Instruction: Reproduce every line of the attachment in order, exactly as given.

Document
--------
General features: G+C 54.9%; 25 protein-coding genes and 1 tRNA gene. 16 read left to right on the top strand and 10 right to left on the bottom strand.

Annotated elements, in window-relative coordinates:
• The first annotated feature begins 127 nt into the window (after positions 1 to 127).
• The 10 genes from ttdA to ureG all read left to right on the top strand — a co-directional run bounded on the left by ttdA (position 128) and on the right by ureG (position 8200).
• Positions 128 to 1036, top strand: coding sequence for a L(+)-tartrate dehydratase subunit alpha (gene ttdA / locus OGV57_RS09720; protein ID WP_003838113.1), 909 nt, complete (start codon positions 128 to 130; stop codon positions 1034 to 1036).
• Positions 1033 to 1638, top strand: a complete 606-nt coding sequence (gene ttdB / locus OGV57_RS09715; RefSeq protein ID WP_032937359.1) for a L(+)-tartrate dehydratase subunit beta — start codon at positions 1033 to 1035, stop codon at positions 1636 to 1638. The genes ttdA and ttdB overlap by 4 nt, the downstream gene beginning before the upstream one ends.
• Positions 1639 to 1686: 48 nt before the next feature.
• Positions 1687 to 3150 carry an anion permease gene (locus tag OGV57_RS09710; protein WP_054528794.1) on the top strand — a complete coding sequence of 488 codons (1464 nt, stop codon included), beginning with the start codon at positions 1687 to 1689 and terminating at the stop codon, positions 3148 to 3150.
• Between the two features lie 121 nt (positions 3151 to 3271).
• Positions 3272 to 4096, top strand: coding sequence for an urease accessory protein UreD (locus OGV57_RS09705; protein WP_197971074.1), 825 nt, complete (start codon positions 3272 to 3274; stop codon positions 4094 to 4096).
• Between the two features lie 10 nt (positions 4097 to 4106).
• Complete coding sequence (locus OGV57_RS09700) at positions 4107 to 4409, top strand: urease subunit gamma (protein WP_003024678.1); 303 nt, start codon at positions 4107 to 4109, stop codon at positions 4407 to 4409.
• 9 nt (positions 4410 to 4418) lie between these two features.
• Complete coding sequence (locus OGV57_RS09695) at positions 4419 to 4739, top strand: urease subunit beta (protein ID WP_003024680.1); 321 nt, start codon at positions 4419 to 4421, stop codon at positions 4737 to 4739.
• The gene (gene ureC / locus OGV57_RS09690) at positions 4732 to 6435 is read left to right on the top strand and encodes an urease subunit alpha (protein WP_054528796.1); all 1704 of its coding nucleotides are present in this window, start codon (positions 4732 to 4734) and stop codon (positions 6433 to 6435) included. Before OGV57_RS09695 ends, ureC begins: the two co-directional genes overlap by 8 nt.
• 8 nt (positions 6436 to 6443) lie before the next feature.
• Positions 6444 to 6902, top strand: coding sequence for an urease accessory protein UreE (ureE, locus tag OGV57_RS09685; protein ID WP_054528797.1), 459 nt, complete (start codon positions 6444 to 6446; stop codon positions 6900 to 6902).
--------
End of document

General features: G+C 54.9%; 25 protein-coding genes and 1 tRNA gene. 16 read left to right on the top strand and 10 right to left on the bottom strand.

Annotated elements, in window-relative coordinates:
• The first annotated feature begins 127 nt into the window (after positions 1 to 127).
• The 10 genes from ttdA to ureG all read left to right on the top strand — a co-directional run bounded on the left by ttdA (position 128) and on the right by ureG (position 8200).
• Positions 128 to 1036, top strand: coding sequence for a L(+)-tartrate dehydratase subunit alpha (gene ttdA / locus OGV57_RS09720; protein ID WP_003838113.1), 909 nt, complete (start codon positions 128 to 130; stop codon positions 1034 to 1036).
• Positions 1033 to 1638, top strand: a complete 606-nt coding sequence (gene ttdB / locus OGV57_RS09715; RefSeq protein ID WP_032937359.1) for a L(+)-tartrate dehydratase subunit beta — start codon at positions 1033 to 1035, stop codon at positions 1636 to 1638. The genes ttdA and ttdB overlap by 4 nt, the downstream gene beginning before the upstream one ends.
• Positions 1639 to 1686: 48 nt before the next feature.
• Positions 1687 to 3150 carry an anion permease gene (locus tag OGV57_RS09710; protein WP_054528794.1) on the top strand — a complete coding sequence of 488 codons (1464 nt, stop codon included), beginning with the start codon at positions 1687 to 1689 and terminating at the stop codon, positions 3148 to 3150.
• Between the two features lie 121 nt (positions 3151 to 3271).
• Positions 3272 to 4096, top strand: coding sequence for an urease accessory protein UreD (locus OGV57_RS09705; protein WP_197971074.1), 825 nt, complete (start codon positions 3272 to 3274; stop codon positions 4094 to 4096).
• Between the two features lie 10 nt (positions 4097 to 4106).
• Complete coding sequence (locus OGV57_RS09700) at positions 4107 to 4409, top strand: urease subunit gamma (protein WP_003024678.1); 303 nt, start codon at positions 4107 to 4109, stop codon at positions 4407 to 4409.
• 9 nt (positions 4410 to 4418) lie between these two features.
• Complete coding sequence (locus OGV57_RS09695) at positions 4419 to 4739, top strand: urease subunit beta (protein ID WP_003024680.1); 321 nt, start codon at positions 4419 to 4421, stop codon at positions 4737 to 4739.
• The gene (gene ureC / locus OGV57_RS09690) at positions 4732 to 6435 is read left to right on the top strand and encodes an urease subunit alpha (protein WP_054528796.1); all 1704 of its coding nucleotides are present in this window, start codon (positions 4732 to 4734) and stop codon (positions 6433 to 6435) included. Before OGV57_RS09695 ends, ureC begins: the two co-directional genes overlap by 8 nt.
• 8 nt (positions 6436 to 6443) lie before the next feature.
• Positions 6444 to 6902, top strand: coding sequence for an urease accessory protein UreE (ureE, locus tag OGV57_RS09685; protein ID WP_054528797.1), 459 nt, complete (start codon positions 6444 to 6446; stop codon positions 6900 to 6902).